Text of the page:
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NATO’s outdated stereotypes of thinking cannot be instrument for cooperation — Putin

The Russian president stressed that Russia had repeatedly met NATO halfway, trying to suggest a constructive agenda, and even holding joint events

SOCHI, December 3./TASS/. NATO’s obsolete stereotypes of thinking cannot be an instrument for cooperation in the rapidly changing world, Russian President Vladimir Putin told a session on the government defense order for the Russian Navy on Tuesday.

"Bloc stereotypes of thinking of the past years cannot be a good instrument for looking for and taking efficient decisions given the sweeping changes to the modern world," the Russian leader stressed.

"However, we have repeatedly expressed readiness for cooperation with NATO, showed readiness to jointly counter real threats, including, as we know, international terrorism, local armed conflicts and the danger of an uncontrolled proliferation of weapons of mass destruction," Putin added.

Putin highlighted that Russia had repeatedly met NATO halfway, trying to suggest a constructive agenda, and even holding joint events. "However, after 2008, our cooperation was practically scaled down, since the Alliance was acting improperly towards Russia, if not to say rudely, without any regard to the interests of the Russian Federation," Putin said, adding that he was referring to partnership cooperation suggested by Russia.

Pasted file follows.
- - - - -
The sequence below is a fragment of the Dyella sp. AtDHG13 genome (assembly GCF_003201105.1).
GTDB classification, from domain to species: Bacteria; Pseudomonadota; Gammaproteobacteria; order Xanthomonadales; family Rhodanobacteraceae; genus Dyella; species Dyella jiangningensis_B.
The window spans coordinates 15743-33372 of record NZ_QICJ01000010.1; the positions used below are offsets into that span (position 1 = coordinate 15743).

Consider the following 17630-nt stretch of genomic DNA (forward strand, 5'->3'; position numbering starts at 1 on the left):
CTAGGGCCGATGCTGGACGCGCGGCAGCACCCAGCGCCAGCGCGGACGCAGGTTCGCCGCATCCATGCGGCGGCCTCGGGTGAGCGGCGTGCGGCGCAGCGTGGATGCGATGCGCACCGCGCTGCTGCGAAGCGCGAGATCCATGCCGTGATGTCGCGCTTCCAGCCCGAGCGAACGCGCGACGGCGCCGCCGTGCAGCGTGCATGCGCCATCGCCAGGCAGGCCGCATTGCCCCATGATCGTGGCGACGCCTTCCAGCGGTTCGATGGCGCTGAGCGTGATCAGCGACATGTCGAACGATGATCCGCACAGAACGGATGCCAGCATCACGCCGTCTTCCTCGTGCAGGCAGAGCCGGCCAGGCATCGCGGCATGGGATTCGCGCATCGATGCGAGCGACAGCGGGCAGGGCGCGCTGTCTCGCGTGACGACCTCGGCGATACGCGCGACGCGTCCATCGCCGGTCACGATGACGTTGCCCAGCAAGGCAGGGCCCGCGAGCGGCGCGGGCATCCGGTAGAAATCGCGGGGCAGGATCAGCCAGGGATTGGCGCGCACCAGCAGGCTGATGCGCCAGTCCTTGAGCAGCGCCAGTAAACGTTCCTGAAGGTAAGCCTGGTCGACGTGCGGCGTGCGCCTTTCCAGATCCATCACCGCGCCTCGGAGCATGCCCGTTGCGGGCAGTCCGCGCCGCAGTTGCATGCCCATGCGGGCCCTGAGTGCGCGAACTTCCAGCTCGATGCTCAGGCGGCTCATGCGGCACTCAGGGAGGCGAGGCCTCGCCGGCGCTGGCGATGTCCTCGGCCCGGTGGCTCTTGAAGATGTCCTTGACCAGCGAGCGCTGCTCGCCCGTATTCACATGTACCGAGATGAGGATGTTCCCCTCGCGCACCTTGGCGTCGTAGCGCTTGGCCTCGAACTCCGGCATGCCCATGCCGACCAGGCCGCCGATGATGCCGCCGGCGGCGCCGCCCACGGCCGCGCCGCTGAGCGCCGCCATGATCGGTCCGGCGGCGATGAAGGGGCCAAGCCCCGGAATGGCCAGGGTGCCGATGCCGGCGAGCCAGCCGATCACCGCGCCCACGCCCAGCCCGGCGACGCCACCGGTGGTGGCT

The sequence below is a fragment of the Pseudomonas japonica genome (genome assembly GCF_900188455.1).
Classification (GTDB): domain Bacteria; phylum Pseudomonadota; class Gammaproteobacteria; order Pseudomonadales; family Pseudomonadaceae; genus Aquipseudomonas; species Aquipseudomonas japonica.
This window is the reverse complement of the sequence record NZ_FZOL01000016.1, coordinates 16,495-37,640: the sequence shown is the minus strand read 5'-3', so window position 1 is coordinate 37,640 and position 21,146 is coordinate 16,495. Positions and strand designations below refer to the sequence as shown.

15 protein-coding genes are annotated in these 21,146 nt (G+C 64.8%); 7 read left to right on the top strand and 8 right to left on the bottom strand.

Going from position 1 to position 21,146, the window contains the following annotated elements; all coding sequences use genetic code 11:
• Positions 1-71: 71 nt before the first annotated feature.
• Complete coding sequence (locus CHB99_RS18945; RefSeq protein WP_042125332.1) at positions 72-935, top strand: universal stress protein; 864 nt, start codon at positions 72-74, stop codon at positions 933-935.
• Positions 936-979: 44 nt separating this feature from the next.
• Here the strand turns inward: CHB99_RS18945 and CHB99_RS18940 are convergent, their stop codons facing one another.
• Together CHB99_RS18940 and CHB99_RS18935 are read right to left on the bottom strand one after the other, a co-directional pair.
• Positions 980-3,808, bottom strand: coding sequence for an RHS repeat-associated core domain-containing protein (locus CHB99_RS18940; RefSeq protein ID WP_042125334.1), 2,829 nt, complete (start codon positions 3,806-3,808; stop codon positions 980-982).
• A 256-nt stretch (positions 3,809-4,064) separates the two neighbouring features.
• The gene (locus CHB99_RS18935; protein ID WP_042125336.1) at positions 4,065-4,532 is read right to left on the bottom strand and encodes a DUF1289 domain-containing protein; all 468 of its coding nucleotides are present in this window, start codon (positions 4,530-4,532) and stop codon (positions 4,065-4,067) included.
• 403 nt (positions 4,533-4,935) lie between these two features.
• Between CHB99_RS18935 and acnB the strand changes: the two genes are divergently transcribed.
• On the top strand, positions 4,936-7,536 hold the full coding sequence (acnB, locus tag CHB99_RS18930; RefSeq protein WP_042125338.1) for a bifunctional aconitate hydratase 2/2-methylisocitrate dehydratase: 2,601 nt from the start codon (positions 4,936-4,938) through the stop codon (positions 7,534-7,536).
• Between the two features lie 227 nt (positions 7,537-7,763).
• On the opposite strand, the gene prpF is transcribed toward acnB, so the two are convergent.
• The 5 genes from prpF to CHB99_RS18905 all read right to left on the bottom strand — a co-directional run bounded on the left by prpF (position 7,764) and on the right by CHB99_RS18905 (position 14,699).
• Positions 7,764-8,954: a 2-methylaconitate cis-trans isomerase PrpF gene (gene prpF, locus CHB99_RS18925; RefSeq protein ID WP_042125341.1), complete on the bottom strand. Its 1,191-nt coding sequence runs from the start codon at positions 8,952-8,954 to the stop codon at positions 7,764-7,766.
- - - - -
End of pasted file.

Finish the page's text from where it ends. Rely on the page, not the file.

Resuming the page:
The president informed that he was bringing the attention of the session to NATO-related issues, with a glance to an anniversary NATO summit taking place in London on December 3-4. He reiterated that NATO was established on April 4, 1949, as the main component of the then unfolding Cold War, and to counter the Soviet Union.

"Now, as we know, the Soviet Union does not exist any longer. Neither does the Warsaw Treaty Organization, a military pact created in response to the establishment of NATO. Meanwhile, NATO not only exists, but is developing," the Russian leader stressed. He also noted that NATO initially brought together 12 states, while now their number has grown to 29.

Putin also underscored that the aggregate expenditures of the NATO member countries account for more than 70% of global military spending. However, the Russian leader expressed hope that "the interests of common security and a stable and peaceful future of the globe will prevail."

"Today we must proceed from the fact that the expansion of NATO and the development of its military infrastructure close to the Russian borders is one of potential threats to the security of our country," Putin emphasized.